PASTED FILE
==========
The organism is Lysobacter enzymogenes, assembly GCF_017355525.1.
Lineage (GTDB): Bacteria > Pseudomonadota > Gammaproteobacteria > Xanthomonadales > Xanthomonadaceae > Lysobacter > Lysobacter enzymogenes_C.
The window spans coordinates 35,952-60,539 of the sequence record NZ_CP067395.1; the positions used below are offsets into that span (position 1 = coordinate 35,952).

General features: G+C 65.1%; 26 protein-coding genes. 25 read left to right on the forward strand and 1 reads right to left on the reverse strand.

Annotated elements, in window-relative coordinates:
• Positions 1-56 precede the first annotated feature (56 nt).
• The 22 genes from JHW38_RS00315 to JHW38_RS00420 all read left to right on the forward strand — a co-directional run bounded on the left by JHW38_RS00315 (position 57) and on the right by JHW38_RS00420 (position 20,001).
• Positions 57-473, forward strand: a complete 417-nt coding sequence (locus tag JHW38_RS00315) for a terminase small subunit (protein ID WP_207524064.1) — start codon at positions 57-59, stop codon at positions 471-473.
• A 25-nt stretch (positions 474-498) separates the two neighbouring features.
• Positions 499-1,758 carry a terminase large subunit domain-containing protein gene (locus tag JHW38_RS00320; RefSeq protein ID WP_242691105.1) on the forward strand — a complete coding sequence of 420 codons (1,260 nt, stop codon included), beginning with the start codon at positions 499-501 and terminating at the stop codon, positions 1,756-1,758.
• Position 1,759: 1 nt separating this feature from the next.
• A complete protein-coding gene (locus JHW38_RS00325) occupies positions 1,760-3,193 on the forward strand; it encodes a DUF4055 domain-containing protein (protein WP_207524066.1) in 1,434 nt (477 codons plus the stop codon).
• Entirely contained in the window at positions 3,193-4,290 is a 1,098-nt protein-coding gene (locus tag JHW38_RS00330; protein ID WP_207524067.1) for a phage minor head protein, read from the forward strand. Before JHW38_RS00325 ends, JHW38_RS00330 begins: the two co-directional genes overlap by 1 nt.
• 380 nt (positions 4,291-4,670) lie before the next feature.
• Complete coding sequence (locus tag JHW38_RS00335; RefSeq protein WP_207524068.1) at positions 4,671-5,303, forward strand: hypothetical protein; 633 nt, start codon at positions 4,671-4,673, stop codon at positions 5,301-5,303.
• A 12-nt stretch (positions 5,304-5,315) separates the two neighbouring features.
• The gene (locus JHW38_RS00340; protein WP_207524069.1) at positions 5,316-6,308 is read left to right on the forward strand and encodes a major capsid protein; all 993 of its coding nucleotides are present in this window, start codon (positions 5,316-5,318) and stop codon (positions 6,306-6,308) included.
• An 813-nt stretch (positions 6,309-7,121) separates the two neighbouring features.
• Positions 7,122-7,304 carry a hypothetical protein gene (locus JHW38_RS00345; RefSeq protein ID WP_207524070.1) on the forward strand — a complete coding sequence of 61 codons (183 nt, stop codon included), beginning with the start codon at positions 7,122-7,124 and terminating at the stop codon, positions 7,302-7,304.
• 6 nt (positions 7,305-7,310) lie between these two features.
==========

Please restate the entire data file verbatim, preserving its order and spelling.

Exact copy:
The organism is Lysobacter enzymogenes, assembly GCF_017355525.1.
Lineage (GTDB): Bacteria > Pseudomonadota > Gammaproteobacteria > Xanthomonadales > Xanthomonadaceae > Lysobacter > Lysobacter enzymogenes_C.
The window spans coordinates 35,952-60,539 of the sequence record NZ_CP067395.1; the positions used below are offsets into that span (position 1 = coordinate 35,952).

General features: G+C 65.1%; 26 protein-coding genes. 25 read left to right on the forward strand and 1 reads right to left on the reverse strand.

Annotated elements, in window-relative coordinates:
• Positions 1-56 precede the first annotated feature (56 nt).
• The 22 genes from JHW38_RS00315 to JHW38_RS00420 all read left to right on the forward strand — a co-directional run bounded on the left by JHW38_RS00315 (position 57) and on the right by JHW38_RS00420 (position 20,001).
• Positions 57-473, forward strand: a complete 417-nt coding sequence (locus tag JHW38_RS00315) for a terminase small subunit (protein ID WP_207524064.1) — start codon at positions 57-59, stop codon at positions 471-473.
• A 25-nt stretch (positions 474-498) separates the two neighbouring features.
• Positions 499-1,758 carry a terminase large subunit domain-containing protein gene (locus tag JHW38_RS00320; RefSeq protein ID WP_242691105.1) on the forward strand — a complete coding sequence of 420 codons (1,260 nt, stop codon included), beginning with the start codon at positions 499-501 and terminating at the stop codon, positions 1,756-1,758.
• Position 1,759: 1 nt separating this feature from the next.
• A complete protein-coding gene (locus JHW38_RS00325) occupies positions 1,760-3,193 on the forward strand; it encodes a DUF4055 domain-containing protein (protein WP_207524066.1) in 1,434 nt (477 codons plus the stop codon).
• Entirely contained in the window at positions 3,193-4,290 is a 1,098-nt protein-coding gene (locus tag JHW38_RS00330; protein ID WP_207524067.1) for a phage minor head protein, read from the forward strand. Before JHW38_RS00325 ends, JHW38_RS00330 begins: the two co-directional genes overlap by 1 nt.
• 380 nt (positions 4,291-4,670) lie before the next feature.
• Complete coding sequence (locus tag JHW38_RS00335; RefSeq protein WP_207524068.1) at positions 4,671-5,303, forward strand: hypothetical protein; 633 nt, start codon at positions 4,671-4,673, stop codon at positions 5,301-5,303.
• A 12-nt stretch (positions 5,304-5,315) separates the two neighbouring features.
• The gene (locus JHW38_RS00340; protein WP_207524069.1) at positions 5,316-6,308 is read left to right on the forward strand and encodes a major capsid protein; all 993 of its coding nucleotides are present in this window, start codon (positions 5,316-5,318) and stop codon (positions 6,306-6,308) included.
• An 813-nt stretch (positions 6,309-7,121) separates the two neighbouring features.
• Positions 7,122-7,304 carry a hypothetical protein gene (locus JHW38_RS00345; RefSeq protein ID WP_207524070.1) on the forward strand — a complete coding sequence of 61 codons (183 nt, stop codon included), beginning with the start codon at positions 7,122-7,124 and terminating at the stop codon, positions 7,302-7,304.
• 6 nt (positions 7,305-7,310) lie between these two features.